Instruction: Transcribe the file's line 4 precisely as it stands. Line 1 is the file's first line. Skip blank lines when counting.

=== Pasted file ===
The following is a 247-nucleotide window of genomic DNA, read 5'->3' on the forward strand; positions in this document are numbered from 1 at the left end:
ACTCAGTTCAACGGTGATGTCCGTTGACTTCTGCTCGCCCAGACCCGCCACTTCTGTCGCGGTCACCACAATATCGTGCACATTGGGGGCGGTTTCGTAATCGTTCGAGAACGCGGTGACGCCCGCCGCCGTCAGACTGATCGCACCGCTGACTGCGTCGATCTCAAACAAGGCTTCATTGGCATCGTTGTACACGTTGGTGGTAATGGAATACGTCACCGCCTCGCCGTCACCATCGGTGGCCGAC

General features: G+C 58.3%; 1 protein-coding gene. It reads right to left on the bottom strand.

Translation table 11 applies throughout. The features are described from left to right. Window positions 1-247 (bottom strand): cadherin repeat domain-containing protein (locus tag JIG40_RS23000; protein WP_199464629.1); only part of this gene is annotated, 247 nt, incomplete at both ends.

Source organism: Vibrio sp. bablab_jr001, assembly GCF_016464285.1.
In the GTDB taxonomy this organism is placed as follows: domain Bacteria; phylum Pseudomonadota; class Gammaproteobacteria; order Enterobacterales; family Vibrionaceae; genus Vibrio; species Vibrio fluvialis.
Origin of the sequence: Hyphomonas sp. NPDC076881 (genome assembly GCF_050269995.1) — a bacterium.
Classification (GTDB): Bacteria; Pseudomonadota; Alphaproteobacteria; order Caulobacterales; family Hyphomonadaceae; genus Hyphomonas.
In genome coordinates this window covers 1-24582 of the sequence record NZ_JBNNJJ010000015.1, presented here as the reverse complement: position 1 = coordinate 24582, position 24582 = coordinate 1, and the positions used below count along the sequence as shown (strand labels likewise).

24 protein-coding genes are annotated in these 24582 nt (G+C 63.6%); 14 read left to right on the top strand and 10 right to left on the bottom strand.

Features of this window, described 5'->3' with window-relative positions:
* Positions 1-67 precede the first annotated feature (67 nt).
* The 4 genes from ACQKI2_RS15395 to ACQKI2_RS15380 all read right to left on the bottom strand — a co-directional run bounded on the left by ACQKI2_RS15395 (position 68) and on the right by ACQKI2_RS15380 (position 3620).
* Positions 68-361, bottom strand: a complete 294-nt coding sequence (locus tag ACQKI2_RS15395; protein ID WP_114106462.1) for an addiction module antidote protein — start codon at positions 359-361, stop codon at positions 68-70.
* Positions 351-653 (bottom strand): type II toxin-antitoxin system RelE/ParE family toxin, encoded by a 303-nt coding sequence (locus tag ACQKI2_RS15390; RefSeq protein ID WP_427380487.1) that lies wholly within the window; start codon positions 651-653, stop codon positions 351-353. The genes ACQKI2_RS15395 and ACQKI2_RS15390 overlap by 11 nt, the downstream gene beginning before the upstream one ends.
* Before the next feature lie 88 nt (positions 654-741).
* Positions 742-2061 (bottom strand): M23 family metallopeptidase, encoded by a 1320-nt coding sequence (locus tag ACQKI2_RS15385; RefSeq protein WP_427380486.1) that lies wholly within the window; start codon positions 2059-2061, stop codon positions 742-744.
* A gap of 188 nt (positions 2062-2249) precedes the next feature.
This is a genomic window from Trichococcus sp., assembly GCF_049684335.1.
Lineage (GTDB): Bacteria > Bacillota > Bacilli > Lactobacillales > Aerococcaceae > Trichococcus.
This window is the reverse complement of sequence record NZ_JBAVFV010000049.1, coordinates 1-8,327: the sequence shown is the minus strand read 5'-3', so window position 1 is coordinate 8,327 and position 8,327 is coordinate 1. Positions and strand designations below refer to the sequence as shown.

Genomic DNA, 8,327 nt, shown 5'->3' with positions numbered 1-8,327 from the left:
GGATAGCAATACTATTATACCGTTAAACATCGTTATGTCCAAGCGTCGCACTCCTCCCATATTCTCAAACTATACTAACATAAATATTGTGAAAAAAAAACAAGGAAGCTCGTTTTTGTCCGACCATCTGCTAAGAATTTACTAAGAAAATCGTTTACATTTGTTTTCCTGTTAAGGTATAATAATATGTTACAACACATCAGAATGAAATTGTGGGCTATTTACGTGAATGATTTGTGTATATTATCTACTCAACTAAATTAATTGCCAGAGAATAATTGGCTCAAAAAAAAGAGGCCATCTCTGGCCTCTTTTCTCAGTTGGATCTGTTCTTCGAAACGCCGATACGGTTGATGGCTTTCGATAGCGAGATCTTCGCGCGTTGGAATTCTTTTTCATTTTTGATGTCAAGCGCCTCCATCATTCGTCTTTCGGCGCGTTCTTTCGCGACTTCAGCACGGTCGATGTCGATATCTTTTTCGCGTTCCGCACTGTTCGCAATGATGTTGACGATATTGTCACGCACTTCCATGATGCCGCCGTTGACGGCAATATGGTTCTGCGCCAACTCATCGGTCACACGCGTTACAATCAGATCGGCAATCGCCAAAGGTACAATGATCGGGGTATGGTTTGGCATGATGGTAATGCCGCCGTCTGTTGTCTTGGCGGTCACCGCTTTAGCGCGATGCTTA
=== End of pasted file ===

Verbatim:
Translation table 11 applies throughout. The features are described from left to right. Window positions 1-247 (bottom strand): cadherin repeat domain-containing protein (locus tag JIG40_RS23000; protein WP_199464629.1); only part of this gene is annotated, 247 nt, incomplete at both ends.